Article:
Exploring Extra Dimensions in Spectroscopy Experiments

Department of Physics, Dalian University of Technology, Lü-ta-shih, Liaoning, China
Chinese Physics Letters (Impact Factor: 0.95). 05/2006; 23(11). DOI: 10.1088/0256-307X/23/11/006
Source: arXiv


We propose an idea in spectroscopy to search for extra spatial
dimensions as well as to detect the possible deviation from Newton's
inverse-square law at small scale, and we take high-Z hydrogenic
systems and muonic atoms as illustrations. The relevant experiments
might help to explore a more than two extra dimensions scenario in the
brane world model proposed by Arkani-Hamed, Dimopoulos, Dvali (ADD)
and to set constraints for fundamental parameters such as the size of
extra dimensions.

  • Source
    [Show abstract] [Hide abstract]
    ABSTRACT: Considering that gravitational force might deviate from Newton's inverse-square law and become much stronger in small scale, we present a method to detect the possible existence of extra dimensions in the ADD model. By making use of an effective variational wave function, we obtain the nonrelativistic ground energy of a helium atom and its isoelectronic sequence. Based on these results, we calculate gravity correction of the ADD model. Our calculation may provide a rough estimation about the magnitude of the corresponding frequencies which could be measured in later experiments.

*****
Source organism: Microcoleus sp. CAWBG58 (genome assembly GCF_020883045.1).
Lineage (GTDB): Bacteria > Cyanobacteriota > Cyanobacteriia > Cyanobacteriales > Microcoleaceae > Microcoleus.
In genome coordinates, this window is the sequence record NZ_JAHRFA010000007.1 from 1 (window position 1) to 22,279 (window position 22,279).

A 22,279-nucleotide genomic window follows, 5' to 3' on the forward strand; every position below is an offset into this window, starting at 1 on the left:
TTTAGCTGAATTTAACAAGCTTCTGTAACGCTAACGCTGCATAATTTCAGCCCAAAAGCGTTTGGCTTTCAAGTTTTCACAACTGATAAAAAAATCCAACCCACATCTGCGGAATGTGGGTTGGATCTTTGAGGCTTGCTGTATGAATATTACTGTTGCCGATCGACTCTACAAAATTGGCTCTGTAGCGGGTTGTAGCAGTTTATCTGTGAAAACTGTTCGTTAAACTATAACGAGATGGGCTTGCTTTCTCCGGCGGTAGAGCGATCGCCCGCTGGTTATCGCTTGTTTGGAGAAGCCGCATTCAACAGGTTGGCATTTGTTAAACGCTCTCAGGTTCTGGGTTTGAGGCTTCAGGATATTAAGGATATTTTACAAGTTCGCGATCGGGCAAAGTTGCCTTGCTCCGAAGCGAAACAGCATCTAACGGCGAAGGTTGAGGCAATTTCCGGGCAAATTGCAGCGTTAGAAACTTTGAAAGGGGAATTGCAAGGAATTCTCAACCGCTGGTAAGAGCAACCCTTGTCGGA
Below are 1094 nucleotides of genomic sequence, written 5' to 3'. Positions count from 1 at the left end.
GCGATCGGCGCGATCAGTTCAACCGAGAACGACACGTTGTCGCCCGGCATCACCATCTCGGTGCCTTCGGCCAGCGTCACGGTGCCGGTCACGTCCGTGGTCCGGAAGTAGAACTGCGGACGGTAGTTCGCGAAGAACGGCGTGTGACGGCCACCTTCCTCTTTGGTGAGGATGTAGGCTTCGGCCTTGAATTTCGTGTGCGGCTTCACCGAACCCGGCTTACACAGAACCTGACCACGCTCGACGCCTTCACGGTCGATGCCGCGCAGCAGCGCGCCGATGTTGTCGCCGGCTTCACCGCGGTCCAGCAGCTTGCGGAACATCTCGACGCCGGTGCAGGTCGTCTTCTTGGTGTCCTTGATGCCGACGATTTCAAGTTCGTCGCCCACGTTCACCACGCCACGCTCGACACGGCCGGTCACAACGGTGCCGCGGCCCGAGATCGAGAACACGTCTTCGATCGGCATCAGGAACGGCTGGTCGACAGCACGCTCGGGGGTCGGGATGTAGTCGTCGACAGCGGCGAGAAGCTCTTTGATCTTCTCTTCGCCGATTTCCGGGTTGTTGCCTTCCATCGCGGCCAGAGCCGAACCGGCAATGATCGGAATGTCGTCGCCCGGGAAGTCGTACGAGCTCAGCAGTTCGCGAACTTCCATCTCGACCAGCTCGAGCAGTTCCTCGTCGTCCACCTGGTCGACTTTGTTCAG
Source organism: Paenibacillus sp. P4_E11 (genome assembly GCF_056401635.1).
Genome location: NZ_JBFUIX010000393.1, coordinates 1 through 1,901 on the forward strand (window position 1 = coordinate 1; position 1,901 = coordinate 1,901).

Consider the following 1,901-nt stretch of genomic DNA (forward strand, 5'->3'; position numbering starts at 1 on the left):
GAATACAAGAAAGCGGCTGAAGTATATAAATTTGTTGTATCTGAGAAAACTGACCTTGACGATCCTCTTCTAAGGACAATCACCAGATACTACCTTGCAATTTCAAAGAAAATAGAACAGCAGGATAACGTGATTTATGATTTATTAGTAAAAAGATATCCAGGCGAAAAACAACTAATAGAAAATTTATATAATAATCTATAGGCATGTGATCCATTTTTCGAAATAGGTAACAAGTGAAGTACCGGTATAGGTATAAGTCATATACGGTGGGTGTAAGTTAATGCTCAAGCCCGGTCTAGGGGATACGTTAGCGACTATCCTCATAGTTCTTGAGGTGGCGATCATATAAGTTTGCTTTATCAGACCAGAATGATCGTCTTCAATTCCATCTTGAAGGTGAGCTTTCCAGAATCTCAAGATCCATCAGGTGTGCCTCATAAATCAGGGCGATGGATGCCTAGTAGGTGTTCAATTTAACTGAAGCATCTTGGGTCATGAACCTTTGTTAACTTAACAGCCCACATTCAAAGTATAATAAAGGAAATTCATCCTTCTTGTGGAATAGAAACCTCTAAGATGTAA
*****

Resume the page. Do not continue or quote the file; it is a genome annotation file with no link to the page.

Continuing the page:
Full-text · Article · Feb 2007 · Modern Physics Letters A
  • Source
    [Show abstract] [Hide abstract]
    ABSTRACT: We show how the "proton radius puzzle" emerging from the measurement of the Lamb shift in muonic hydrogen may be solved by means of a binding energy contribution due to an effective Yukawian gravitational potential related to charged weak interactions. The residual discrepancy from the experimental result should be mainly attributable to the need for the experimental determination of the gravitational radius of the proton. The absence of an analogous contribution in the Lamb shift of electronic hydrogen should imply the existence of generation-dependent interactions, corroborating previous proposals. Muonic hydrogen plays a crucial role to test possible scenarios for a gravitoweak unification, with weak interactions seen as manifestations of quantum gravity effects at the Fermi scale.
    Full-text · Article · Dec 2013 · EPL (Europhysics Letters)
  • Source
    [Show abstract] [Hide abstract]
    ABSTRACT: High precision spectroscopy of muonic hydrogen has recently led to an anomaly in the Lamb shift, which has been parametrized in terms of a proton charge radius differing by seven standard deviations from the CODATA value. We show how this anomaly may be explained, within about a factor of three, in the framework of an effective Yukawian gravitational potential related to charged weak interactions, without additional free parameters with respect to the ones of the standard model. The residual discrepancy from the experimental result in this model should be attributable to the approximations introduced in the calculation, the uncertainty in the exact value of the Fermi scale relevant to the model and the lack of detailed knowledge on the gravitational radius of the proton. The latter cannot be inferred with electromagnetic probes due to the unknown gluonic contribution to the proton mass distribution. In this context, we argue that muonic hydrogen acts like a microscopic gravimeter suitable for testing a possible scenario for the reciprocal morphing between macroscopic gravitation and weak interactions, with the latter seen as the quantum, microscopic counterpart of the former.
    Preview · Article · Oct 2014 · International Journal of Modern Physics D
Show more